Researchers deduced in a scientific review that "no specific point in time can currently be identified at which modern human ancestry was confined to a limited birthplace" and that current knowledge about long, continuous and complex – e.g. often non-singular, parallel, nonsimultaneous and/or gradual – emergences of characteristics is consistent with a range of evolutionary histories. A timeline dating first occurrences and earliest evidence may therefore be an often inadequate approach for describing humanity's (pre-)history.
^Brooks AS, Yellen JE, Potts R, Behrensmeyer AK, Deino AL, Leslie DE, Ambrose SH, Ferguson JR, d'Errico F, Zipkin AM, Whittaker S, Post J, Veatch EG, Foecke K, Clark JB (2018). "Long-distance stone transport and pigment use in the earliest Middle Stone Age". Science. doi:10.1126/science.aao2646.
^Harvati, K., Röding, C., Bosman, A. M., Karakostis, F. A., Grün, R., Stringer, C., ... & Gorgoulis, V. G. (2019). Apidima Cave fossils provide the earliest evidence of Homo sapiens in Eurasia. Nature, 571(7766), 500–504.
^ abRito T, Richards MB, Fernandes V, Alshamali F, Cerny V, Pereira L, Soares P., "The first modern human dispersals across Africa", PLoS One 2013 Nov 13; 8(11):e80031. doi:10.1371/journal.pone.0080031. "By ~130 ka two distinct groups of anatomically modern humans co-existed in Africa: broadly, the ancestors of many modern-day Khoe and San populations in the south and a second central/eastern African group that includes the ancestors of most extant worldwide populations. Early modern human dispersals correlate with climate changes, particularly the tropical African “megadroughts” of MIS 5 (marine isotope stage 5, 135–75 ka) which paradoxically may have facilitated expansions in central and eastern Africa, ultimately triggering the dispersal out of Africa of people carrying haplogroup L3 – 60 ka. Two south to east migrations are discernible within haplogroup L0. One, between 120 and 75 ka, represents the first unambiguous long-range modern human dispersal detected by mtDNA and might have allowed the dispersal of several markers of modernity. A second one, within the last 20 ka signalled by L0d, may have been responsible for the spread of southern click-consonant languages to eastern Africa, contrary to the view that these eastern examples constitute relics of an ancient, much wider distribution."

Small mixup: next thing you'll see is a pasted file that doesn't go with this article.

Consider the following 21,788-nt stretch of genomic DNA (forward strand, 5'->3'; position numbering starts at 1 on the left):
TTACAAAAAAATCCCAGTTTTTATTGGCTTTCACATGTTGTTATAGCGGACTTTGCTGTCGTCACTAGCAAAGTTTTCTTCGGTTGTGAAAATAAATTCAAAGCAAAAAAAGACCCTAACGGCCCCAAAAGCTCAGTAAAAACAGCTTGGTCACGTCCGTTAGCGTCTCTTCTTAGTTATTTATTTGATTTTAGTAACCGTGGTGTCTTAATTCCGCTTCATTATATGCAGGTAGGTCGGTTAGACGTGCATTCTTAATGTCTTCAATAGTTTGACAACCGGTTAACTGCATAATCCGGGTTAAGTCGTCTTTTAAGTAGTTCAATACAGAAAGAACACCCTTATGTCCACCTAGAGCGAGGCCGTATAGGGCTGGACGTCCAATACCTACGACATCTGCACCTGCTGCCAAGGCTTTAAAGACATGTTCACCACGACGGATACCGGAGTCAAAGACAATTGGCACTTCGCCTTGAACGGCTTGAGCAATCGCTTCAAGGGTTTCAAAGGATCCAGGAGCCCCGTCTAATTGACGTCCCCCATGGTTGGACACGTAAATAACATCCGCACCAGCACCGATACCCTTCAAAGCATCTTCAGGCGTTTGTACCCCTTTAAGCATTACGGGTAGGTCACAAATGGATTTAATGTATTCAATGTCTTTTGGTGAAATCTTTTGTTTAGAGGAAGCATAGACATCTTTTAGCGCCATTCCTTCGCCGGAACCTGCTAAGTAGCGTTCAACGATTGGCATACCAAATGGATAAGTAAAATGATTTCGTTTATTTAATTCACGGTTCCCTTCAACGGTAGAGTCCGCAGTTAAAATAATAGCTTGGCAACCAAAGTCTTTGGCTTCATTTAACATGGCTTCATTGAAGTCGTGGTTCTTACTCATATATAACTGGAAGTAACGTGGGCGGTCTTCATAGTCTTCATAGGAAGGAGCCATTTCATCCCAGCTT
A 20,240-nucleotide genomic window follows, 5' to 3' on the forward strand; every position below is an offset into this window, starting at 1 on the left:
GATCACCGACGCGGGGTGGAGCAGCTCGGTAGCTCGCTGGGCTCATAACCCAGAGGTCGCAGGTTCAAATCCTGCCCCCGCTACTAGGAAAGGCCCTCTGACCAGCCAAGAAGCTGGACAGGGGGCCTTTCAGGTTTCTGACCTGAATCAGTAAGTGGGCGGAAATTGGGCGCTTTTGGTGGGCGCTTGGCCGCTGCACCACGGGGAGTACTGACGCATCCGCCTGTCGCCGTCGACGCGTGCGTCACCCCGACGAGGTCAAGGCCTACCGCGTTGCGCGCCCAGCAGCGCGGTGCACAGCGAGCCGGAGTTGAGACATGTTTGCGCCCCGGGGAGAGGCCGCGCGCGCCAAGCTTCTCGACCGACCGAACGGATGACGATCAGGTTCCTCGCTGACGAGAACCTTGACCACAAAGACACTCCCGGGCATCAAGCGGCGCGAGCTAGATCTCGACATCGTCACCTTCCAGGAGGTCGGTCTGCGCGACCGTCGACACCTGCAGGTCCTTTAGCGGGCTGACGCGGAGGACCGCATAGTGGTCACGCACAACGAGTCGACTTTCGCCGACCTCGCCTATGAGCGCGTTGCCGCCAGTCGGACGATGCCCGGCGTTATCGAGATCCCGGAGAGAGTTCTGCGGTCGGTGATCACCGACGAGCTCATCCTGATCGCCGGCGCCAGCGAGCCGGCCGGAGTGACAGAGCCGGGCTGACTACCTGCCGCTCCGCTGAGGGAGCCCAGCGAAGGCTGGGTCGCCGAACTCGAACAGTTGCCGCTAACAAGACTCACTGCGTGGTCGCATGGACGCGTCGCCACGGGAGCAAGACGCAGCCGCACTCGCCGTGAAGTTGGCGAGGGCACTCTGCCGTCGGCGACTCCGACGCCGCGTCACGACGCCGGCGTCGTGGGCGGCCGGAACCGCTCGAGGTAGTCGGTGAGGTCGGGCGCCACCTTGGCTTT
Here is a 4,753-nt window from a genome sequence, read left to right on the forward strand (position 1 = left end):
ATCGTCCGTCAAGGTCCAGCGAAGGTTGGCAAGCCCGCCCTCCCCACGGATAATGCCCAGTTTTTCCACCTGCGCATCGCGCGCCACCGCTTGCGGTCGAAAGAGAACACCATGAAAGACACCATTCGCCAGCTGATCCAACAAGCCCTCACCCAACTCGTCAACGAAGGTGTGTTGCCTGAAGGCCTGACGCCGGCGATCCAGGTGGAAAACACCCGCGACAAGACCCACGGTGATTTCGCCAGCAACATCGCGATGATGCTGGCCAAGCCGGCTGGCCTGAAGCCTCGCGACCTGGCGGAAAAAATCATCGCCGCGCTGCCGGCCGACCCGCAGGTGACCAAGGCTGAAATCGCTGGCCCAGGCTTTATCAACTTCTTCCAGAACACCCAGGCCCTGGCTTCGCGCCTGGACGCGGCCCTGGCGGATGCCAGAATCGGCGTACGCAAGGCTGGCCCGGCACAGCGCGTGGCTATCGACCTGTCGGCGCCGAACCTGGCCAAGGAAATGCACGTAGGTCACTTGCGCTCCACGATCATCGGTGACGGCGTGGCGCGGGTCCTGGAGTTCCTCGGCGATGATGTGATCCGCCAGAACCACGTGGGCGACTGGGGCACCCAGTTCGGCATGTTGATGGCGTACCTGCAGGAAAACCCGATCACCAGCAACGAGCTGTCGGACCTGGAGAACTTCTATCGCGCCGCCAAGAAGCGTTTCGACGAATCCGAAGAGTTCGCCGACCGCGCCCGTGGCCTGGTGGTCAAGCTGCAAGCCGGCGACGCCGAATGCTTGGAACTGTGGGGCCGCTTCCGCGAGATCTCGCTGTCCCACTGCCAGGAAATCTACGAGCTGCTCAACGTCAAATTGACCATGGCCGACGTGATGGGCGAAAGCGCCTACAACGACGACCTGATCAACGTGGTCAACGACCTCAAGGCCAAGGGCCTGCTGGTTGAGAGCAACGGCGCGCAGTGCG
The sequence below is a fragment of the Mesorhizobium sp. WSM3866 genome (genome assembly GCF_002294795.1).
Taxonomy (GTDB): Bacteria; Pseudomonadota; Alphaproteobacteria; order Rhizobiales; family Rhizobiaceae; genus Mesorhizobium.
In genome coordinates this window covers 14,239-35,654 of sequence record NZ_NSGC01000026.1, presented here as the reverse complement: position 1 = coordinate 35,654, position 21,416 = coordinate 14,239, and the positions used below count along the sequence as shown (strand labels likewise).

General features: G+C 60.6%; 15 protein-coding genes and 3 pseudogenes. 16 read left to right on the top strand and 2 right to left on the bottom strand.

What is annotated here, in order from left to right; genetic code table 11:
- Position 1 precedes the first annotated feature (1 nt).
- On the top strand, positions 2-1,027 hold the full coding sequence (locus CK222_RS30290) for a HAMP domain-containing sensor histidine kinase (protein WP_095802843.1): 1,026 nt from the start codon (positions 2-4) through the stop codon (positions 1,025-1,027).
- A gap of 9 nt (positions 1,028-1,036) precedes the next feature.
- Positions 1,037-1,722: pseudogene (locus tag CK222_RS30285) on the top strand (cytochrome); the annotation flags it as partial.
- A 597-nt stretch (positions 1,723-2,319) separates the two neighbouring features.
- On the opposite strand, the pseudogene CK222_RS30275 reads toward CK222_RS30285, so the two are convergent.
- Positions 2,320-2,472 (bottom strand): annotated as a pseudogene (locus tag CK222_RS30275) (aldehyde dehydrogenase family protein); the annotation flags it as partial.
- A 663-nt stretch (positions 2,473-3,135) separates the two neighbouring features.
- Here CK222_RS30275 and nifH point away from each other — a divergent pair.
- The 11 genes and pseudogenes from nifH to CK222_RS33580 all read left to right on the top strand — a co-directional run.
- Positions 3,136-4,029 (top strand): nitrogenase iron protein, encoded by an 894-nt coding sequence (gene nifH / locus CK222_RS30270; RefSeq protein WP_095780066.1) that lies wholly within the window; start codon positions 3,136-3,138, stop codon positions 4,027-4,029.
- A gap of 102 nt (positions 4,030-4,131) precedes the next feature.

^ abTom Higham; Katerina Douka; Rachel Wood; Christopher Bronk Ramsey; Fiona Brock; Laura Basell; Marta Camps; Alvaro Arrizabalaga; Javier Baena; Cecillio Barroso-Ruíz; Christopher Bergman; Coralie Boitard; Paolo Boscato; Miguel Caparrós; Nicholas J. Conard; Christelle Draily; Alain Froment; Bertila Galván; Paolo Gambassini; Alejandro Garcia-Moreno; Stefano Grimaldi; Paul Haesaerts; Brigitte Holt; Maria-Jose Iriarte-Chiapusso; Arthur Jelinek; et al. (21 August 2014). "The timing and spatiotemporal patterning of Neanderthal disappearance". Nature. 512 (7514): 306–09. Bibcode:2014Natur.512..306H. doi:10.1038/nature13621. PMID25143113. S2CID205239973.
^Sandra Bowdler. "Human settlement". In D. Denoon (ed.). The Pleistocene Pacific. The Cambridge History of the Pacific Islanders. Cambridge: Cambridge University Press. pp. 41–50. Archived from the original on 16 February 2008. Retrieved 26 February 2008 – via University of Western Australia.
^Gary Presland, The First Residents of Melbourne's Western Region, (revised edition), Harriland Press, 1997. ISBN0-646-33150-7. Presland says on page 1: "There is some evidence to show that people were living in the Maribyrnong River valley, near present day Keilor, about 40,000 years ago."